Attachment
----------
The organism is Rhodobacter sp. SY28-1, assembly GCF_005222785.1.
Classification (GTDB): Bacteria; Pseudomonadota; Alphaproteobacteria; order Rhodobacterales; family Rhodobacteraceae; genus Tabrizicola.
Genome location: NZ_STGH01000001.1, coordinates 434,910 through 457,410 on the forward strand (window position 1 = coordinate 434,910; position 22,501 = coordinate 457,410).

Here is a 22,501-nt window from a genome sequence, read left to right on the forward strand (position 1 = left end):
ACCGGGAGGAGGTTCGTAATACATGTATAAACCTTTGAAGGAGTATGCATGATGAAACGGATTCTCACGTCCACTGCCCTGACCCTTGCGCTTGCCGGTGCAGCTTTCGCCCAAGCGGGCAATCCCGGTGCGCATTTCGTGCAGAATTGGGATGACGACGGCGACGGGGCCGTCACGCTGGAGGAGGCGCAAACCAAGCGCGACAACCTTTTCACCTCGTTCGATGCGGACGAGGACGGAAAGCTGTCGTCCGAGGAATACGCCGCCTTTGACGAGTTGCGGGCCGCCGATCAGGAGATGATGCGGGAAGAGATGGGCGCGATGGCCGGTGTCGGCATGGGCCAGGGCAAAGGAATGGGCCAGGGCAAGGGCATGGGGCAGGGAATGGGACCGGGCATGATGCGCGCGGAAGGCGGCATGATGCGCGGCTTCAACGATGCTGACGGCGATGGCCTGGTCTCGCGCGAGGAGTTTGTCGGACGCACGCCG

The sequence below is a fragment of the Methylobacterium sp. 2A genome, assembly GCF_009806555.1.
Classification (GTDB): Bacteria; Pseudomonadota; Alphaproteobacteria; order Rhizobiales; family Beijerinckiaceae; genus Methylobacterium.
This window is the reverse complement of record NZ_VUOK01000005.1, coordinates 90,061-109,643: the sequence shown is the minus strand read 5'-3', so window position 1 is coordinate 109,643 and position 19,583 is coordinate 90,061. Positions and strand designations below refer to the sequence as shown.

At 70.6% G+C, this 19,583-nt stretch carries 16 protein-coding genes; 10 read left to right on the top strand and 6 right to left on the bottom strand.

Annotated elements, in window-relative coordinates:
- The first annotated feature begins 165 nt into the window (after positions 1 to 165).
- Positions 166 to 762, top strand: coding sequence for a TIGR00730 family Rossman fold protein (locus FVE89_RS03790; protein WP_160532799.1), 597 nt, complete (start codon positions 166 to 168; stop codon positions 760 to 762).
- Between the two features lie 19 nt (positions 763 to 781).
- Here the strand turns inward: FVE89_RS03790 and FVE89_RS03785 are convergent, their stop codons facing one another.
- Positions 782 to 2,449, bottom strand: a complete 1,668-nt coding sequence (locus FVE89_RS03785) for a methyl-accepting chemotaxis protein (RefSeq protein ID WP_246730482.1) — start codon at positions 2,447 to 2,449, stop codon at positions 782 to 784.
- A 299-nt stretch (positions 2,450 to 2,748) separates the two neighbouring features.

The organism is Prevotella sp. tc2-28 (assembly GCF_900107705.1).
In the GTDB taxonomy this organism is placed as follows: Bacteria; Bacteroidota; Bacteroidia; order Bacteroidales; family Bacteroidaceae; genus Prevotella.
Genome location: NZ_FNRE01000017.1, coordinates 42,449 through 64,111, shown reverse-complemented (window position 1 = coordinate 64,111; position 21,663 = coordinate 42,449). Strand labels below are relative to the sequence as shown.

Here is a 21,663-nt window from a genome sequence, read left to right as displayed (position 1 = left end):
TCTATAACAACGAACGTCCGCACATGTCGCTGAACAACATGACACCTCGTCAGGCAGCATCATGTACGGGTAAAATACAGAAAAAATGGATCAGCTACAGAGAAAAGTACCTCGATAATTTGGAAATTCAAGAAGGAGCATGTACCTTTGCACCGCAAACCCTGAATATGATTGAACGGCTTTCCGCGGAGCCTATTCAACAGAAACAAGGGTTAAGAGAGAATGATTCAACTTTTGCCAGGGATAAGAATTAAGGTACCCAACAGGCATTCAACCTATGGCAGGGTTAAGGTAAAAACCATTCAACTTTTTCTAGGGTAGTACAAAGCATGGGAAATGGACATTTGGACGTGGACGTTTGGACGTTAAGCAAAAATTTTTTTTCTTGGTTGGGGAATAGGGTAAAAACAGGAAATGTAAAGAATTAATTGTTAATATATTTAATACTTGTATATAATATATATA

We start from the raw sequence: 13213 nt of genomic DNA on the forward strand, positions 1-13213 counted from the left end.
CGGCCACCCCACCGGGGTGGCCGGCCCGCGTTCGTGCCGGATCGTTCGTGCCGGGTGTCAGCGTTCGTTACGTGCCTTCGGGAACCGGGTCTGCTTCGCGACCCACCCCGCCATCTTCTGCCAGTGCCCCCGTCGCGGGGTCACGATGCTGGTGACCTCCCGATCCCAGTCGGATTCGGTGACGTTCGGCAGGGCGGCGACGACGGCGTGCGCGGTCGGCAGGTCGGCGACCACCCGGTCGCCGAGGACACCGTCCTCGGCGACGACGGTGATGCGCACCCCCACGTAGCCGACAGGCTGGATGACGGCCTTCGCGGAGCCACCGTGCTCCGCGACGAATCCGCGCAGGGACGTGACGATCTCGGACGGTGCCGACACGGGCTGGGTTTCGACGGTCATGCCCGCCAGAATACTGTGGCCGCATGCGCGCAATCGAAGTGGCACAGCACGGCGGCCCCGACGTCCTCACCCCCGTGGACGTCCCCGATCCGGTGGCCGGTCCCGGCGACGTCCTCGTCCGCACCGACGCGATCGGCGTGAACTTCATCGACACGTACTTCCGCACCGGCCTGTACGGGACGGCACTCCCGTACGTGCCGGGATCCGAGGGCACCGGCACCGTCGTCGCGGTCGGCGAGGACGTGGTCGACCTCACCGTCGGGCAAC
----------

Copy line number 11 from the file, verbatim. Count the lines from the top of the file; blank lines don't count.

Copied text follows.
- The first annotated feature begins 165 nt into the window (after positions 1 to 165).